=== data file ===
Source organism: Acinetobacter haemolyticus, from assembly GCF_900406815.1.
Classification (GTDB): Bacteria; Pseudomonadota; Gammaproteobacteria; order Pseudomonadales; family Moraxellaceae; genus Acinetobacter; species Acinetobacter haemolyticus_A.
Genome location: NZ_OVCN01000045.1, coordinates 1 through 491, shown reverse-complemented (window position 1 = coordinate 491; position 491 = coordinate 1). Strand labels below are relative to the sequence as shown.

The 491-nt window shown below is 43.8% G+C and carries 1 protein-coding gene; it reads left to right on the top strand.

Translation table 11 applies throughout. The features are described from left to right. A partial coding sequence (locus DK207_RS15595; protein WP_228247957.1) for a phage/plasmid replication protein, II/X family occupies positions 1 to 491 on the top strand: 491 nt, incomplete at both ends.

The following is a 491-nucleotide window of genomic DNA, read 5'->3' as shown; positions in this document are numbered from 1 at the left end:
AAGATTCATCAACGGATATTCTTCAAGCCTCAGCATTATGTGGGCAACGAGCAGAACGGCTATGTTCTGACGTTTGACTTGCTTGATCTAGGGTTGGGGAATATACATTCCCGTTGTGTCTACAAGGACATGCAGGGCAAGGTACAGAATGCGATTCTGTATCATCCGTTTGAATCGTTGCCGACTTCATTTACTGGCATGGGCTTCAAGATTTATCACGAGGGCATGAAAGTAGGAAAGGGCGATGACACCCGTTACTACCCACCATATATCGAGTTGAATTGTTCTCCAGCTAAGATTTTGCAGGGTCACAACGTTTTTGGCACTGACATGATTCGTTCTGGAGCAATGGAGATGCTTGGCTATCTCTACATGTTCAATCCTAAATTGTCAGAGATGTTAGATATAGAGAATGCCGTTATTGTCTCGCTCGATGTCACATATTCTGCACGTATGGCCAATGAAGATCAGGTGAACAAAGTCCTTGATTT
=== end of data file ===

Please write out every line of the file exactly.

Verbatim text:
Source organism: Acinetobacter haemolyticus, from assembly GCF_900406815.1.
Classification (GTDB): Bacteria; Pseudomonadota; Gammaproteobacteria; order Pseudomonadales; family Moraxellaceae; genus Acinetobacter; species Acinetobacter haemolyticus_A.
Genome location: NZ_OVCN01000045.1, coordinates 1 through 491, shown reverse-complemented (window position 1 = coordinate 491; position 491 = coordinate 1). Strand labels below are relative to the sequence as shown.

The 491-nt window shown below is 43.8% G+C and carries 1 protein-coding gene; it reads left to right on the top strand.

Translation table 11 applies throughout. The features are described from left to right. A partial coding sequence (locus DK207_RS15595; protein WP_228247957.1) for a phage/plasmid replication protein, II/X family occupies positions 1 to 491 on the top strand: 491 nt, incomplete at both ends.

The following is a 491-nucleotide window of genomic DNA, read 5'->3' as shown; positions in this document are numbered from 1 at the left end:
AAGATTCATCAACGGATATTCTTCAAGCCTCAGCATTATGTGGGCAACGAGCAGAACGGCTATGTTCTGACGTTTGACTTGCTTGATCTAGGGTTGGGGAATATACATTCCCGTTGTGTCTACAAGGACATGCAGGGCAAGGTACAGAATGCGATTCTGTATCATCCGTTTGAATCGTTGCCGACTTCATTTACTGGCATGGGCTTCAAGATTTATCACGAGGGCATGAAAGTAGGAAAGGGCGATGACACCCGTTACTACCCACCATATATCGAGTTGAATTGTTCTCCAGCTAAGATTTTGCAGGGTCACAACGTTTTTGGCACTGACATGATTCGTTCTGGAGCAATGGAGATGCTTGGCTATCTCTACATGTTCAATCCTAAATTGTCAGAGATGTTAGATATAGAGAATGCCGTTATTGTCTCGCTCGATGTCACATATTCTGCACGTATGGCCAATGAAGATCAGGTGAACAAAGTCCTTGATTT